The case study has shown that both Ralf and Michael Schumacher possess several neurotic traits which, though rooted in childhood, have continued to develop. Although their relationship is more intense than average due to these neuroses (which in turn are probably exacerbated by their own attitudes towards one another), paradoxically, this relationship can still be regarded as typical of that which develops between same sex siblings who do not become neurotic. Michael and Ralf's experience shows that even when siblings appear to be very close, upon detailed examination, jealousy and hatred can be discerned hiding beneath the surface. No relationship is completely ambivalence free.
I hope to have demonstrated by this project that although the Romulus and Remus situation may be most apparent in families with only two children of the same sex (1), all of us that have siblings or sibling substitutes will experience a Romulus or Remus complex to some degree or other. Children from larger families may have Romulus rivalry with younger siblings and Remus rivalry with elder ones, as Freud did (2). It is clear that Freud did not like to discuss sibling rivalry as, like his Oedipal attachments to his mother, it was a subject too close to his own situation for him to feel comfortable writing about it.
I recognise the highly speculative nature of this theory and the need for more case studies. I also accept that the Romulus complex may suffer like the Oedipus complex from being biased towards the eldest child as eldest children are more likely to express extreme jealousy when their first sibling comes along than laterborn children are when confronted with their first successor. I also need to consider opposite sex siblings more closely. Whilst they are probably less likely to compete in adulthood, this is by no means unheard of (3).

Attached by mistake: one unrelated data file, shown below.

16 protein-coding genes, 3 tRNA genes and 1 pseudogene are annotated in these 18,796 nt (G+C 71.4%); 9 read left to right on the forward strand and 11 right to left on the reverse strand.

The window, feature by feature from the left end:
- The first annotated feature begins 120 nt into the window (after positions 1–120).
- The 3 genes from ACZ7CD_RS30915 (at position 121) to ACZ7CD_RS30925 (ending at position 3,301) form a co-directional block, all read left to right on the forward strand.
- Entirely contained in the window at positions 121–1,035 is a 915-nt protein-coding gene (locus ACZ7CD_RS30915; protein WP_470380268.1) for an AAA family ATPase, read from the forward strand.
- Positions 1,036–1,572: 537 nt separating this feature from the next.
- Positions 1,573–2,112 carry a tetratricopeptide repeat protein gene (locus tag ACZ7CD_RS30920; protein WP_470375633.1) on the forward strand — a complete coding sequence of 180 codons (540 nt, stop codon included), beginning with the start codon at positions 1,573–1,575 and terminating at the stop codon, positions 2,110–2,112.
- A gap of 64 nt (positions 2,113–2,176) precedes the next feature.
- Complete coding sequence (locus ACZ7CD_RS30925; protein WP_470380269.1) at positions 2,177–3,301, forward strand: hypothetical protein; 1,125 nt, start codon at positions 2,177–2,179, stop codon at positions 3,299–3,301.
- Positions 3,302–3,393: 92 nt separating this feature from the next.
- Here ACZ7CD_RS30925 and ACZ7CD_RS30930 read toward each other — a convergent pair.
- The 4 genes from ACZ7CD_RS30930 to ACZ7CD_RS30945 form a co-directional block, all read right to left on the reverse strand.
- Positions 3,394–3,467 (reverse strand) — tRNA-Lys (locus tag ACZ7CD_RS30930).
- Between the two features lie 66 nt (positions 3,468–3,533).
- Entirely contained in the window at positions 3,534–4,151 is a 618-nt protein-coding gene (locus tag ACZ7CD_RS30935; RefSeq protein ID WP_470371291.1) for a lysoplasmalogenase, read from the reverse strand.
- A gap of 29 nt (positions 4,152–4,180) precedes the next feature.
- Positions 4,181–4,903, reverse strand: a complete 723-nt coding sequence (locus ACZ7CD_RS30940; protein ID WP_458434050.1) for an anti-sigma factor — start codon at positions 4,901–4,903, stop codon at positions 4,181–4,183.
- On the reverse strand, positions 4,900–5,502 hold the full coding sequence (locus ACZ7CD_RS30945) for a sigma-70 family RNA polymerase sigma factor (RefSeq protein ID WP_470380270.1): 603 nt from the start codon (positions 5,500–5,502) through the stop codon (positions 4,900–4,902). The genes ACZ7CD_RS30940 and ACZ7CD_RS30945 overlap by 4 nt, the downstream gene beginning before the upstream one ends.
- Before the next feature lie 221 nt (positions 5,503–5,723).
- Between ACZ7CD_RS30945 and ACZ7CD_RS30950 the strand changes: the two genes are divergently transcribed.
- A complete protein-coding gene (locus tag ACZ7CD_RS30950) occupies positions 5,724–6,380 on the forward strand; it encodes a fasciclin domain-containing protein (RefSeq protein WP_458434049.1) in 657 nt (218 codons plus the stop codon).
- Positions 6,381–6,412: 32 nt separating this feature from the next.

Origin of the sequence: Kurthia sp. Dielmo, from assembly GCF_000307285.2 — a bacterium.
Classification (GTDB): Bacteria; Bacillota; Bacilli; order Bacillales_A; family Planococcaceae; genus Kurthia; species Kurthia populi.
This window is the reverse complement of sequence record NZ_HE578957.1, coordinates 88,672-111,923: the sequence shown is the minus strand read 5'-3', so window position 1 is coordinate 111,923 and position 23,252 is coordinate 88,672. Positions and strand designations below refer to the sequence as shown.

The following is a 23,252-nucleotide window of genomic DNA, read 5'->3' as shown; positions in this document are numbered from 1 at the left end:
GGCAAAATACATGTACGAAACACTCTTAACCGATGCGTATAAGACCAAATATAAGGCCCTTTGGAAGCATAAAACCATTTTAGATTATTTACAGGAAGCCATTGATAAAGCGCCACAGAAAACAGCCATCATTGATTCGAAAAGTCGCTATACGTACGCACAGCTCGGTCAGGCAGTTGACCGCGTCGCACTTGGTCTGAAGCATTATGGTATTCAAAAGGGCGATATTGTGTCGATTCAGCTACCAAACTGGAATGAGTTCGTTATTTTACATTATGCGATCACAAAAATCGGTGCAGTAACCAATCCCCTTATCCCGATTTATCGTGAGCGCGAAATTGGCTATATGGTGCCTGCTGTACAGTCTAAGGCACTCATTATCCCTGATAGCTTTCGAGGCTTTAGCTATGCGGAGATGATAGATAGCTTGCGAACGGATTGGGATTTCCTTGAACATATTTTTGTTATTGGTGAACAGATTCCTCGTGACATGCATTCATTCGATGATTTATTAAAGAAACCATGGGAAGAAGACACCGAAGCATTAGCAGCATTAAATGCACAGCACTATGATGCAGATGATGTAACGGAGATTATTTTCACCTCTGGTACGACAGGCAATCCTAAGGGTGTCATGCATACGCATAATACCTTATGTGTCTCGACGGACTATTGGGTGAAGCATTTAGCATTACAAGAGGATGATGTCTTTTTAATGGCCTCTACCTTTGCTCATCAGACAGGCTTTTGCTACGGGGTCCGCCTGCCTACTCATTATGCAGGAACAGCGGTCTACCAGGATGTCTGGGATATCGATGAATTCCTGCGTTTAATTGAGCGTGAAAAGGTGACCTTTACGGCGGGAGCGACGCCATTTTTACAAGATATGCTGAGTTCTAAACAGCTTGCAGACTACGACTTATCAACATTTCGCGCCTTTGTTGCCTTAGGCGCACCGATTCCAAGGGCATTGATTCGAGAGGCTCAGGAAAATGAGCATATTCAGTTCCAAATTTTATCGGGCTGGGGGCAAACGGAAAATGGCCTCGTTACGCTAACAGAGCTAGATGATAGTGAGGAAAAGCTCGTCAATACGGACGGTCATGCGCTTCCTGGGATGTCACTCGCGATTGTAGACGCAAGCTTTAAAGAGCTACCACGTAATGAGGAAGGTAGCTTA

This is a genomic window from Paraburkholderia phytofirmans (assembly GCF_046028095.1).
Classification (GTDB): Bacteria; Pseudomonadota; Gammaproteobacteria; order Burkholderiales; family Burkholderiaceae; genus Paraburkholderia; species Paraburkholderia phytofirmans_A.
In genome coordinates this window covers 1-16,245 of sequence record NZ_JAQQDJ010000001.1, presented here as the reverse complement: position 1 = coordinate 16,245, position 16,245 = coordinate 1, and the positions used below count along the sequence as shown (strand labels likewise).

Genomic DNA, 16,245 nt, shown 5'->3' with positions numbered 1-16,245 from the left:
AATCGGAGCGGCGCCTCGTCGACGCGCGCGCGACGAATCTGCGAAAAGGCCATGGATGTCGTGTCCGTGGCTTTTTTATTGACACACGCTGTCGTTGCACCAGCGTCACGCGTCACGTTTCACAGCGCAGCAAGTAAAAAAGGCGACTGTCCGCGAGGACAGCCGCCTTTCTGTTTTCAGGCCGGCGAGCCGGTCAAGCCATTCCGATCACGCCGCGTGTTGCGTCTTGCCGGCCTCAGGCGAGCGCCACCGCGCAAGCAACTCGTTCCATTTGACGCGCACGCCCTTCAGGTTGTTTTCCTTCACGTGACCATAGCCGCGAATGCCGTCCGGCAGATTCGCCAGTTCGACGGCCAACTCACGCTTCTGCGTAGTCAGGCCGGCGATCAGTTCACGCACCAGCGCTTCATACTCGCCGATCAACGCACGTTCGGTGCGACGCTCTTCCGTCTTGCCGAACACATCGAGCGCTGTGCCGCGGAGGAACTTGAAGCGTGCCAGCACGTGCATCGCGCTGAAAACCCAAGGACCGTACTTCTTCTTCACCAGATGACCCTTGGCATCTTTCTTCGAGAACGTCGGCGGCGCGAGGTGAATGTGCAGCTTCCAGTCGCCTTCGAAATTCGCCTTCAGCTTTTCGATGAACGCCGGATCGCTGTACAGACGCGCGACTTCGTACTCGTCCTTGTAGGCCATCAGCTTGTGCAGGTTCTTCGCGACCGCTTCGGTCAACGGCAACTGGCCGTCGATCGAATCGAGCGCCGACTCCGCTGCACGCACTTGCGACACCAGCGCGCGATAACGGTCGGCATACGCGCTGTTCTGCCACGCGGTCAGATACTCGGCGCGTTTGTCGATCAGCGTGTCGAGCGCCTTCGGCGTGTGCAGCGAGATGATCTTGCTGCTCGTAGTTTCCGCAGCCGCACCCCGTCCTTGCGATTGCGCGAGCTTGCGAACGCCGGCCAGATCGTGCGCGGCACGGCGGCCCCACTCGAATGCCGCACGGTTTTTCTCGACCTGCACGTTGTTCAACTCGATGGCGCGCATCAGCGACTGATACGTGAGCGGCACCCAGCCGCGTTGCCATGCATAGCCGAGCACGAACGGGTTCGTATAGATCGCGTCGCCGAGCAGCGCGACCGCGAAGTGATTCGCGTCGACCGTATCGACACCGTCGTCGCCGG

1) This is of course still the most common family size in Western Europe. See Toman, Walter (1993) Family Constellation: Its Effects on Personality and Social Behaviour (fourth edition), Jason Aronson Inc, New York, p.3.
2) Alfred Adler is also a good example. Forever trying to surpass his elder brother, he was equally wary of the challenges he himself faced from the two younger ones.
3) See, for example, the Conran siblings, Terence and Priscilla, currently trying to outdo one another in the food empire stakes.
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ã Robin Tamblyn, 2000.
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